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Minicourse EDTH-GP20

Image reconstruction for diffuse optical tomography

Guy Perkins

About this course

Image reconstruction for diffuse optical tomography (DOT) is aimed at a beginner audience, people new to DOT and fNIRS. The course will start by introducing what DOT is, outline the context of it and the considerations that should be made when performing DOT. This includes consideration of source-detector placement, different paradigms of fNIRS (e.g., Continuous wave, frequency domain, time domain), the sensitivity of sampling and what this means (e.g., Explaining the jacobian or ‘A’ matrix) and introduce the advancements of high-density DOT (HD-DOT). The course will then introduce different hardware and software options before looking at image reconstruction, starting from the modelling of light transport in tissue to the inversion of the Jacobian and the derivation of changes in optical properties and chromophore concentrations. Then, some examples of DOT are given, which concludes the theoretical part of the course. There will be a short hands-on demonstration of DOT using NIRFAST which is expected to last between 30-60 minutes.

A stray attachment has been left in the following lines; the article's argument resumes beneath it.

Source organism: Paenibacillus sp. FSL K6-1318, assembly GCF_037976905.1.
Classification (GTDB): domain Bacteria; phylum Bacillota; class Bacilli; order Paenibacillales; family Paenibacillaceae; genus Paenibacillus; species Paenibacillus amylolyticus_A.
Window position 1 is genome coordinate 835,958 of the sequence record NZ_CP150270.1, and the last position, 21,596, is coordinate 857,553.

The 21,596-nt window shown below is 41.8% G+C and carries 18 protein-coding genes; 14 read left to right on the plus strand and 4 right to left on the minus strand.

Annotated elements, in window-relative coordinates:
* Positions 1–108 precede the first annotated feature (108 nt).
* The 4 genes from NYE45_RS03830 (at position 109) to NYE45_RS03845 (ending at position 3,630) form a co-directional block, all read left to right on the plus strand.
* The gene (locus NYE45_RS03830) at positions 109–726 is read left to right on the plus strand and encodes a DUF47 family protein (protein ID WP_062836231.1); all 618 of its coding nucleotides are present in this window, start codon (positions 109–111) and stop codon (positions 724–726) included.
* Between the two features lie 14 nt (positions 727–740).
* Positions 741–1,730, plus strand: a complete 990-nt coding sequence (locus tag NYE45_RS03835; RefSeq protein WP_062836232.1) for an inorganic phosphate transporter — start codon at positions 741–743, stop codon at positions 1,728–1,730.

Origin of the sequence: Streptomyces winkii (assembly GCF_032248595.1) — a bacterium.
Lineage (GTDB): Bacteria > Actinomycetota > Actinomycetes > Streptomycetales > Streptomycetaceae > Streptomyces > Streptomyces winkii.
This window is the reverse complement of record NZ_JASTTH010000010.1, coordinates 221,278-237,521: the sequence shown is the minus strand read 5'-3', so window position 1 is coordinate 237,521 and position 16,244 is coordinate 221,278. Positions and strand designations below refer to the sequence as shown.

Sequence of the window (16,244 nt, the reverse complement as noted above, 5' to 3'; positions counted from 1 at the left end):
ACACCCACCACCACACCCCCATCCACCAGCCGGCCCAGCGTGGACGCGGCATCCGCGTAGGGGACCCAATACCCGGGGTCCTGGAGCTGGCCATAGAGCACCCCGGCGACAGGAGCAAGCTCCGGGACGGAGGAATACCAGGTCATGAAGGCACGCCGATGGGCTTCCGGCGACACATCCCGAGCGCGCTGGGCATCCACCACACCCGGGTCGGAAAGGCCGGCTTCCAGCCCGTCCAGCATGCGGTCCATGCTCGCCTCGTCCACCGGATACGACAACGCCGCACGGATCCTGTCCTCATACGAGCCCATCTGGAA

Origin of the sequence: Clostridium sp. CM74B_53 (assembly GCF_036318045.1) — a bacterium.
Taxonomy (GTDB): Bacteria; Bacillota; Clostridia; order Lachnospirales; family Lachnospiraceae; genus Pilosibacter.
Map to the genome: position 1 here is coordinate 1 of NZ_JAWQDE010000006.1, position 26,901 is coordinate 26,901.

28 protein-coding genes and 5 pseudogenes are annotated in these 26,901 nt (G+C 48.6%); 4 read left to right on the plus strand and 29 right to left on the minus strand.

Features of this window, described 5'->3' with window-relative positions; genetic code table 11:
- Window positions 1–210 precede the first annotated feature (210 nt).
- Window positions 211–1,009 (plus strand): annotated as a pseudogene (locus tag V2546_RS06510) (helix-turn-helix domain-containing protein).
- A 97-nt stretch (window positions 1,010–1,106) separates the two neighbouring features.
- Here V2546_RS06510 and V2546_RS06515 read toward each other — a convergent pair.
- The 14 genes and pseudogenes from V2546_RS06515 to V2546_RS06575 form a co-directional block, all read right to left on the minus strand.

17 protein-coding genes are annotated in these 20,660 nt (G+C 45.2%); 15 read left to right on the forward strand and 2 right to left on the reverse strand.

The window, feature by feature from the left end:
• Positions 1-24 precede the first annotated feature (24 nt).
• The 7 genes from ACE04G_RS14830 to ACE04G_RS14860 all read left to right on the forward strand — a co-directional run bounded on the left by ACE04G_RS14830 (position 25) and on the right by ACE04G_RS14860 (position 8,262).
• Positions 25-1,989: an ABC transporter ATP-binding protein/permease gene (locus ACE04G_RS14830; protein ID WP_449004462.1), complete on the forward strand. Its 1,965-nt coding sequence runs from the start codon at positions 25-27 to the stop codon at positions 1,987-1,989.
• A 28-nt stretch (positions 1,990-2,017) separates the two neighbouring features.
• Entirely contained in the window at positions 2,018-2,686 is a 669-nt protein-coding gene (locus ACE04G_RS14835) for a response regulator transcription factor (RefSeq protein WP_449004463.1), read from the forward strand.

Learning Outcomes

At the end of the course, attendees should:

  • Understand the difference between fNIRS and DOT.
  • Understand what factors to consider when doing DOT.
  • Be aware of the different software and hardware options for experiments wanting to perform DOT (and fNIRS)
  • Understand how image reconstruction works and the parameters that affect it.
  • Have some experience doing DOT with some data and NIRFAST.

Course Plan

Level: Introductory

Pre-Requisites: None
Course Duration: 2.5 hours

Delivery Plan

90 min: Theoretical aspects of DOT
60 min: Hands-on using NIRFAST

Why enrol on this course?

The rational of the course is to introduce people to the principles behind DOT and what they should think about and consider if they want to do DOT in their experiments. At the end of the course, the attendee should: understand the difference between fNIRS and DOT; understand what factors to consider when doing DOT; be aware of the different software and hardware options for experiments wanting to perform DOT (and fNIRS); understand how image reconstruction works and the parameters that effect it, and; have some experience doing DOT with some data and NIRFAST.